Pharmacotherapy of Myelofibrosis.
Drugs. 2017 Aug 08;:
Authors: Tremblay D, Marcellino B, Mascarenhas J
Myelofibrosis (MF) is a myeloproliferative neoplasm that is pathologically characterized by bone marrow myeloproliferation, reticulin and collagen fibrosis, and extramedullary hematopoiesis. Constitutive activation of the Janus associated kinase (JAK)-signal transducers and activators of transcription signaling pathway with resultant elevation in pro-inflammatory cytokine levels is the pathogenic hallmark of MF. JAK inhibitors, namely ruxolitinib, have been successful in alleviating symptoms and reducing splenomegaly, but therapy-related myelosuppression has led to the further development of highly selective JAK2 inhibitors. Additionally, ruxolitinib does not appear to affect the malignant hematopoietic clone substantially, evidenced by lack of molecular remissions, bone marrow histopathologic responses, and a proportion of treated patients developing progressive disease and leukemic transformation while receiving therapy. A number of other pharmacotherapeutic strategies are currently being explored in the clinic. Non-JAK inhibitor strategies being evaluated in MF include non-JAK signaling pathway inhibitors, epigenetic-directed therapies, immune-modulating agents, anti-fibrotic agents, and telomerase inhibitors. This review highlights the current landscape of MF pharmacotherapy and explores therapeutic advances underway.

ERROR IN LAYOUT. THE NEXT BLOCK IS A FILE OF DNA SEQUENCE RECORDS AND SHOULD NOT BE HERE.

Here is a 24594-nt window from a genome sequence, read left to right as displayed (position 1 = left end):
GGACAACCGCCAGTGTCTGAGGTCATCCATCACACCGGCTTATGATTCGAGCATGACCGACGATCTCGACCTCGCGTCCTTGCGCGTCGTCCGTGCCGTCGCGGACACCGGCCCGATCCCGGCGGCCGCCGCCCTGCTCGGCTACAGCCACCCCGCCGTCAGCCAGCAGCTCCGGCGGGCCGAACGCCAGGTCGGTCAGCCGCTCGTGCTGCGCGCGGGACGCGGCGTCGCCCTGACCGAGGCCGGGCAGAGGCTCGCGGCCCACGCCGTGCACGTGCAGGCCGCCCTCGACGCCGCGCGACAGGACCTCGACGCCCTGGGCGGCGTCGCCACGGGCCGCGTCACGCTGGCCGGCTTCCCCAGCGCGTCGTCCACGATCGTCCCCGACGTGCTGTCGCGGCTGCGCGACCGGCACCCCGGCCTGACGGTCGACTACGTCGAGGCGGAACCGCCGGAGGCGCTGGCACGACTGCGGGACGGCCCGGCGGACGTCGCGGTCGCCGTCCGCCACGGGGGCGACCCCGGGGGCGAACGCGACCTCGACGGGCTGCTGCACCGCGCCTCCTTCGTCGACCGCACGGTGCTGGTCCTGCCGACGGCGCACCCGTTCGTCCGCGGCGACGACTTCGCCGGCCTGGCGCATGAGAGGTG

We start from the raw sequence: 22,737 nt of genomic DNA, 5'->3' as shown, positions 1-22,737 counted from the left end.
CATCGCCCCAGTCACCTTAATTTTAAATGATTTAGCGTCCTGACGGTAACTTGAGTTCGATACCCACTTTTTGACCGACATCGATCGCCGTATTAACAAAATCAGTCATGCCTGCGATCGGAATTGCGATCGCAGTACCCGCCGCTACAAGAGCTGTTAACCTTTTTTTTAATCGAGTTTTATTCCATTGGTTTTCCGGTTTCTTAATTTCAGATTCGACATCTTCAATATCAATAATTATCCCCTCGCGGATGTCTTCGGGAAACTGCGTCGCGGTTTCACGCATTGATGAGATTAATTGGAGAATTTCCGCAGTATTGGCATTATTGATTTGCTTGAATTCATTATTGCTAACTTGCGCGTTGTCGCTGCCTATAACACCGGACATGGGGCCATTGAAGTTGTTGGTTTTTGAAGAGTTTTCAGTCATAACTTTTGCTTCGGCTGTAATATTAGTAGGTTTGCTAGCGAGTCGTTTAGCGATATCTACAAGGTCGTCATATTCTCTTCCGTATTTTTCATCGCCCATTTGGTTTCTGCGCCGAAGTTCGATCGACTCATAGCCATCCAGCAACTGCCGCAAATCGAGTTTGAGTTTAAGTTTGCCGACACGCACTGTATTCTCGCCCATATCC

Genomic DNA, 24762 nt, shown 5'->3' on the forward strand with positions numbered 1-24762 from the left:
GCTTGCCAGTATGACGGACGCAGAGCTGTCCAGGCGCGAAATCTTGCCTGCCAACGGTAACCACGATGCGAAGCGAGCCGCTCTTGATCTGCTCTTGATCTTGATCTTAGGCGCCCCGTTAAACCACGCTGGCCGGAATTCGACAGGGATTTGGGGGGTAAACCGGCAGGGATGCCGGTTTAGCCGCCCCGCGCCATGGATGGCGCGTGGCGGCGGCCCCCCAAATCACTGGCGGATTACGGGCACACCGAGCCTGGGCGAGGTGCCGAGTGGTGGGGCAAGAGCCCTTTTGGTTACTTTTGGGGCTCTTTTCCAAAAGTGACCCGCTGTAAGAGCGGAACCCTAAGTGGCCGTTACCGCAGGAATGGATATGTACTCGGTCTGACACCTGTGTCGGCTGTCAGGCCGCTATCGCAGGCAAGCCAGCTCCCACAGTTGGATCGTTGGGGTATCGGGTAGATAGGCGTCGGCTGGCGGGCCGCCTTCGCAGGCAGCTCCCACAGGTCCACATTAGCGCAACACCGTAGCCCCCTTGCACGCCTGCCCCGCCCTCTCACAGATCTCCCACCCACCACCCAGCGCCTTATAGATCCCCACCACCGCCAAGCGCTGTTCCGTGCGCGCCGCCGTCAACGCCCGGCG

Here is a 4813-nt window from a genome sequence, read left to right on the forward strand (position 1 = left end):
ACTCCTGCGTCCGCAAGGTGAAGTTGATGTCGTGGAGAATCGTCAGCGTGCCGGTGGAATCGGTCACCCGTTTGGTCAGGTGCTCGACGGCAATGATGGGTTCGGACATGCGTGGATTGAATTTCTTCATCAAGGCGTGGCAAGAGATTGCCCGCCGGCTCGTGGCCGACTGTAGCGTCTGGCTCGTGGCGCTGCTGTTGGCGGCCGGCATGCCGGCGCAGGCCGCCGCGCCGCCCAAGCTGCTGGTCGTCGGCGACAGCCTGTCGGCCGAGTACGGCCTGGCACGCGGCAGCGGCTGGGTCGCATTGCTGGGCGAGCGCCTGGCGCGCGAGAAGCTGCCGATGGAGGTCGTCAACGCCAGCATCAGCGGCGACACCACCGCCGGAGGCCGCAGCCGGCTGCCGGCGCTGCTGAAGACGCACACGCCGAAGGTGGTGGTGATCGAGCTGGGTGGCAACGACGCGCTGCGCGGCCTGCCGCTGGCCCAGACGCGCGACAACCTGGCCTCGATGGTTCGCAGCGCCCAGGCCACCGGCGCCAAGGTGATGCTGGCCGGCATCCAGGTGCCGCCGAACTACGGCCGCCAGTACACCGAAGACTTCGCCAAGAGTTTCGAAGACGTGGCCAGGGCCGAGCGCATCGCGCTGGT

PMID: 28791654 [PubMed - as supplied by publisher]